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The History of Cardiff
THE ROMAN FORT AT CARDIFF
Cardiff began as a Roman fort. The Romans invaded Wales about 50 AD and about 55 AD they built a fort on the site of Cardiff. In the late 1st century the fort was reduced in size as Wales was now at peace.
However in the mid-
CARDIFF IN THE MIDDLE AGES
The town of Cardiff was founded when the Normans conquered Glamorgan. A Norman called Robert Fitz Hamon conquered the area. He built a wooden castle within the walls of the old Roman fort. (The castle was rebuilt in stone in the early 12th century).
Soon a little town grew up in the shadow of Cardiff castle. That often happened in the Middle Ages as the castle's garrison provided a market for the goods made by the craftsmen of the town. Cardiff had a population of between 1,500 and 2,000 in the Middle Ages. Towns were very small in those days, especially Welsh towns.
In Cardiff there were weekly markets. After 1340 Cardiff also had 2 annual fairs. In the Middle Ages the fairs were like markets but they were held only once a year and they lasted a fortnight. Buyers and sellers would come from all over Glamorgan and even further away to attend a Cardiff fair.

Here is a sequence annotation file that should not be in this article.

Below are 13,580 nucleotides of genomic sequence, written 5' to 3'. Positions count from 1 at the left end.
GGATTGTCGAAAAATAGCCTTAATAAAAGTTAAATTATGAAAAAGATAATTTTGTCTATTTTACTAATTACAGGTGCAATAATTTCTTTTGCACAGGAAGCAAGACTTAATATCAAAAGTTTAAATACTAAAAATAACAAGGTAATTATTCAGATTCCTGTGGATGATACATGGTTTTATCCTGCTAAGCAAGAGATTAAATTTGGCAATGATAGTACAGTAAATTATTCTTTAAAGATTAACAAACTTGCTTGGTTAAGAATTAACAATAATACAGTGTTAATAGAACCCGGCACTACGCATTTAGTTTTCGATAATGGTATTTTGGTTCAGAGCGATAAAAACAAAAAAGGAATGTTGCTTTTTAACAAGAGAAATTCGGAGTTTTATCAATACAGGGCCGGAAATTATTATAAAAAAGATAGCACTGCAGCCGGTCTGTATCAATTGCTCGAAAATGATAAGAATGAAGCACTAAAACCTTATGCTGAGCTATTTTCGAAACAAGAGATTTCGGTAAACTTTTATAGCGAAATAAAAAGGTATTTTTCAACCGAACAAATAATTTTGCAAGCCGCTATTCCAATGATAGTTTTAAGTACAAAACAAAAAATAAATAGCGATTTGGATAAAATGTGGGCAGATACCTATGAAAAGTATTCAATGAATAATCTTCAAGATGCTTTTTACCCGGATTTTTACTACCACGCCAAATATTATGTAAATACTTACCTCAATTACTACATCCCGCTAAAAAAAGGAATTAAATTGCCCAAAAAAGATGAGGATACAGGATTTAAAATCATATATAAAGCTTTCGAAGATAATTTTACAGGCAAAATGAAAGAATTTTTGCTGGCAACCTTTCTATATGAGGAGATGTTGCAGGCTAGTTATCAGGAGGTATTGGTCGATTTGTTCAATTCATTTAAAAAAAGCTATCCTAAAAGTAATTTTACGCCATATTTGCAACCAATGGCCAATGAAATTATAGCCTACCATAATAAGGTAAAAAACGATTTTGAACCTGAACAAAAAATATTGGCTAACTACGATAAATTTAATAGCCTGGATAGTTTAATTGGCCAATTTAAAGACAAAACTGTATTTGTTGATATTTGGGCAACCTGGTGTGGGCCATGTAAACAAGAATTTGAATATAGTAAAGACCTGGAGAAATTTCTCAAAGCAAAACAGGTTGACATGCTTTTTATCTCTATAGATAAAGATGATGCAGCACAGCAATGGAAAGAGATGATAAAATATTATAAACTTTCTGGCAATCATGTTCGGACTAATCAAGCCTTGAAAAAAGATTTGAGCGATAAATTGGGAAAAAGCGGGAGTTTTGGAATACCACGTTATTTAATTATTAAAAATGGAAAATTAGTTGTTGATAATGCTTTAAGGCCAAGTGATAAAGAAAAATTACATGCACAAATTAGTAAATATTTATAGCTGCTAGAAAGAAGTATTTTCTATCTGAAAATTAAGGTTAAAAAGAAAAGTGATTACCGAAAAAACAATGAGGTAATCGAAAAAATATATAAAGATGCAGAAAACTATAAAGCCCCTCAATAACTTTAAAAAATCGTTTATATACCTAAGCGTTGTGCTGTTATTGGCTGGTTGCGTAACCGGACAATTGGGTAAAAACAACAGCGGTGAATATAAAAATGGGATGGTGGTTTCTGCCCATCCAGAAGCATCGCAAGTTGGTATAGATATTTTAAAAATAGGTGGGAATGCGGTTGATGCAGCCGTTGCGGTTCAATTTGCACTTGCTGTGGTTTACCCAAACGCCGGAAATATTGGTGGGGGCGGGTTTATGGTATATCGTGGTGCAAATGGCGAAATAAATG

In Medieval Cardiff there were the same craftsmen you would find in any Medieval town like butchers, bakers, brewers, carpenters and blacksmiths. There were also leather workers like shoemakers and glovers. Medieval Cardiff was also a busy port. Ships were loaded and unloaded at a town quay.
In the early 12th century a wooden palisade was erected around Cardiff to protect it. In the late 13th century this was replaced by a stone wall. Then in the 13th century the friars arrived in Cardiff. Friars were like monks but instead of withdrawing from the world they went out to preach. There were 2 orders of friars in Cardiff. The Dominicans were called black friars because of their black costumes. The Franciscans were known as grey friars because of their grey costumes. Although they have long since disappeared from Cardiff the grey friars live on in the street name Greyfriars Road.
In 1404 Owain Glendower burned Cardiff. That was an easy task as most of the buildings were made of wood with thatched roofs. However Cardiff was soon rebuilt and it flourished once again.